In New York, the number of patients coming to the ER with COVID-19 symptoms has dropped and there is hope that the worst is behind us. As we look to the future, many of my colleagues on the frontline are eager to know if they have antibodies. Our institution, New York Presbyterian Hospital, has offered antibody tests, also known as serologic tests, to all staff that have recovered from suspected or confirmed COVID-19. In the early days of an infection, the immune response is still being developed and antibodies may not be detectable, so only staff who have been symptom-free for at least 14 days are eligible to be tested.
We are using a qualitative test that gives a yes-no result for the presence of antibodies. The alternative, a quantitative test, can determine the amount of antibody in a sample, also referred to as a titer, which is useful information once researchers determine what is needed for immunity, but a qualitative result gives us the information we need within about a week.
The test is not infallible. It is around 92 percent “sensitive,” meaning 92 percent of people who were infected with COVID-19 and have antibodies will test positive. It has 87 percent “specificity,” which means that about 87 percent who do not have the antibody will test negative
Here are two examples of how testing has played out among my colleagues:
Confirmed COVID-19 infection and a negative antibody test: A 28-year-old physician’s assistant I work alongside developed a runny nose, cough and body aches in late March. Her COVID-19 PCR test — the nasal-swab test, which directly detects the presence of the virus — was positive. And yet, after four symptom-free weeks, her antibody test is negative, leading her to wonder: “I definitely had it. How does this make any sense?”
The doctor who gave her the results shared that he’s seen many patients with the same odd story: either the test was wrong (in other people this may occur if the test was done too early) or she failed to develop protective immunity.
The FDA has approved four antibody tests through Emergency Use Authorizations, and, given the scope of the pandemic, nearly 100 “unapproved” tests that meet certain criteria are also available.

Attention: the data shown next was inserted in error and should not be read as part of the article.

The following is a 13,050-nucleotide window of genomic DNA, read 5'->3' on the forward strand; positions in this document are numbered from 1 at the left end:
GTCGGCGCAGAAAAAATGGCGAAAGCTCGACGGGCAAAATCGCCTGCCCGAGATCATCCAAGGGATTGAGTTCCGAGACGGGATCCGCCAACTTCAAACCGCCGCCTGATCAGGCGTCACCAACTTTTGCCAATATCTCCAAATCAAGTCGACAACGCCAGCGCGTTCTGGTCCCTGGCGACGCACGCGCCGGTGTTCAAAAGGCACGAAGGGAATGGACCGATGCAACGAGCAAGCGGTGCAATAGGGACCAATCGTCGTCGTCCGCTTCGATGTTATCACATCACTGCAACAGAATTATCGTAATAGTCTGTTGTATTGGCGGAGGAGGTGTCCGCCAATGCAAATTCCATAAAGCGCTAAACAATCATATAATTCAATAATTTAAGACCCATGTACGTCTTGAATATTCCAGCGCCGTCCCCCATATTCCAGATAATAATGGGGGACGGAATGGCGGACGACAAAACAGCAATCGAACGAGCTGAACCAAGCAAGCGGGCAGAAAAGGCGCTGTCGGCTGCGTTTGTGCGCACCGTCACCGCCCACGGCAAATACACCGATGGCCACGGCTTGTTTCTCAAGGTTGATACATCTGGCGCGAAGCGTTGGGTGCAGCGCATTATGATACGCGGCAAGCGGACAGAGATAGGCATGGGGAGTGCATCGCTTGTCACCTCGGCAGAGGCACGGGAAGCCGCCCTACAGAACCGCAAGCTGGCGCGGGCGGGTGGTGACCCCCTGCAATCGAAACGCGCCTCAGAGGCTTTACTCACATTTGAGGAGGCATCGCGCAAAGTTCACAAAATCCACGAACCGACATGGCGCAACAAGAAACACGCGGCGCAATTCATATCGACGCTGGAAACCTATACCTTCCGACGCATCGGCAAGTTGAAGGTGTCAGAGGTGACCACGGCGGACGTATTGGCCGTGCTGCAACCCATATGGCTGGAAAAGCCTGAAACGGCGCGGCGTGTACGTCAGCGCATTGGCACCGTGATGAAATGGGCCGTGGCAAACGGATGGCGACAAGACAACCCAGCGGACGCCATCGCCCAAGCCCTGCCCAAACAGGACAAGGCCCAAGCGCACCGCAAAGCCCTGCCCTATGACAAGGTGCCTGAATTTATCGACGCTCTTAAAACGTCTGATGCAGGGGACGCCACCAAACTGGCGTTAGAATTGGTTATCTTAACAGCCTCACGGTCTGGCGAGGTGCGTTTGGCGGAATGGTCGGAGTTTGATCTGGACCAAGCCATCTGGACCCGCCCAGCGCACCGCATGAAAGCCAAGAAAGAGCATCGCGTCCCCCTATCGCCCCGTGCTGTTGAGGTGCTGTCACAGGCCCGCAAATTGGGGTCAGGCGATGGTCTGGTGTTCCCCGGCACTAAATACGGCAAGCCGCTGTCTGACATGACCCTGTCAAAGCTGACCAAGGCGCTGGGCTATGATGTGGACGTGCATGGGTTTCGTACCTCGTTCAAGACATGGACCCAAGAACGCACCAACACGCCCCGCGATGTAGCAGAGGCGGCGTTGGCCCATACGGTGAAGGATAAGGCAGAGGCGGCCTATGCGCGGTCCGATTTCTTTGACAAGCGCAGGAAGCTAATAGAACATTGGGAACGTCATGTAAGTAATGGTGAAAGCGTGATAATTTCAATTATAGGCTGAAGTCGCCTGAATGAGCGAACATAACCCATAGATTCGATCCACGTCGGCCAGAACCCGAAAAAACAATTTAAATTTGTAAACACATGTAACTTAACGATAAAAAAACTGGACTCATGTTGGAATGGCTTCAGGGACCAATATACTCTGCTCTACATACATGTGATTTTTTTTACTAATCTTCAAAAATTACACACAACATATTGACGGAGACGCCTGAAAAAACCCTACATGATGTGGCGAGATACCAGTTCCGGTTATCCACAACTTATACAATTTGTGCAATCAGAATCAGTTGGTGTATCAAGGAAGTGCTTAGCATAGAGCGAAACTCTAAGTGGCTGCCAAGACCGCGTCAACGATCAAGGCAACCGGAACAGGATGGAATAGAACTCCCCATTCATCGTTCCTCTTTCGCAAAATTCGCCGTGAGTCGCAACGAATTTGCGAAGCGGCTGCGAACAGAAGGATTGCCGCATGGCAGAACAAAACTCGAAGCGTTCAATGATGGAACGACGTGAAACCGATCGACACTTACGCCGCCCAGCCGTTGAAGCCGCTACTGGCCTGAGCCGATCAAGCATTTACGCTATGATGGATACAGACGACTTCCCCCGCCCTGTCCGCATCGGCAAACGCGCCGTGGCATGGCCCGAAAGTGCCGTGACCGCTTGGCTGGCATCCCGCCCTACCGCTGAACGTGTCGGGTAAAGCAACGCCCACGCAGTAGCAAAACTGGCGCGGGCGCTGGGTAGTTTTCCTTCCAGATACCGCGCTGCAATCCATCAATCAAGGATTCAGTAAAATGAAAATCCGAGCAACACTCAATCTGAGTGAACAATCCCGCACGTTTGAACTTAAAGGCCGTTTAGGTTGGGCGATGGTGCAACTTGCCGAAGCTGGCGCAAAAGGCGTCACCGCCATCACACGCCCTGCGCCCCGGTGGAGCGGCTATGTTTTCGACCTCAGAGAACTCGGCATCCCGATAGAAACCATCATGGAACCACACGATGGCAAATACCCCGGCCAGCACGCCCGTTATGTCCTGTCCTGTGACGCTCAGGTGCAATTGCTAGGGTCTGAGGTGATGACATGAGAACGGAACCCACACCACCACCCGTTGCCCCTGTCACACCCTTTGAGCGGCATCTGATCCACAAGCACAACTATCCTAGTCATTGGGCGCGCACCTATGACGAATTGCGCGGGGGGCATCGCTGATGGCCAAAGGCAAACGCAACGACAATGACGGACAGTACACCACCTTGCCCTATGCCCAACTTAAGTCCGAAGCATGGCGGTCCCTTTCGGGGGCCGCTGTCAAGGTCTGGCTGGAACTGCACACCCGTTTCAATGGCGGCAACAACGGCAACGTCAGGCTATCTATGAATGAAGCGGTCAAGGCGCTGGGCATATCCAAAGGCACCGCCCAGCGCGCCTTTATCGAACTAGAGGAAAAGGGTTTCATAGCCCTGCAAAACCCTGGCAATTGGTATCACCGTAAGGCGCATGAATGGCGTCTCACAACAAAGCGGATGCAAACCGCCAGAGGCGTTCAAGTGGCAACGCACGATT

There is considerable variation across antibody tests in how accurately they can confirm exposure to SARS CoV2, the virus that causes COVID-19. A few tests have failed to identify up to a third of previously infected patients.
We are still in the early rollout of serologic testing, and resolving technical issues requires trial and error. Over time it is fair to expect that the accuracy of antibody tests will improve.
Suspected COVID-19 infection and a positive antibody test: A 44-year-old colleague shares a different story. He returned from a medical mission in sub-Saharan Africa with fevers, a dry cough and muscle aches several weeks before the first confirmed case in New York, which was on March 1. His influenza test came back negative and he decided to self-quarantine, despite eye rolls from his family. On Thursday, his antibody test was positive. His reaction: “I knew it!”
Another doctor shrugs: He could have caught it in the ER weeks later when we were overrun with COVID-19 patients and never developed symptoms. But in either case, he now has antibodies, and the possibility he is protected against reinfection is great news.
While preliminary data is promising, infection does not guarantee immunity. In people with a healthy immune system, viral infections trigger the production of multiple different antibodies — some may protect against reinfection, others won’t. We do not yet understand which antibodies, if any, will prevent COVID-19 reinfection. Furthermore, if true immunity develops, it is unclear how long it will last. In other human coronavirus infections, protection ranges from around one to three years.
On an individual level, there is much to be learned, and public health experts have cautioned against using the results of serologic testing to make decisions about staffing and the need for personal protective equipment. Despite the challenges, antibody testing is valuable for understanding what proportion of the population has been infected, which can guide policy decisions at the population level.
Ashita Batavia, MD, MSc, (Instagram: @ashita_batavia) is a board-certified infectious diseases specialist and public health expert at Lawrence Hospital NYPH-Columbia.
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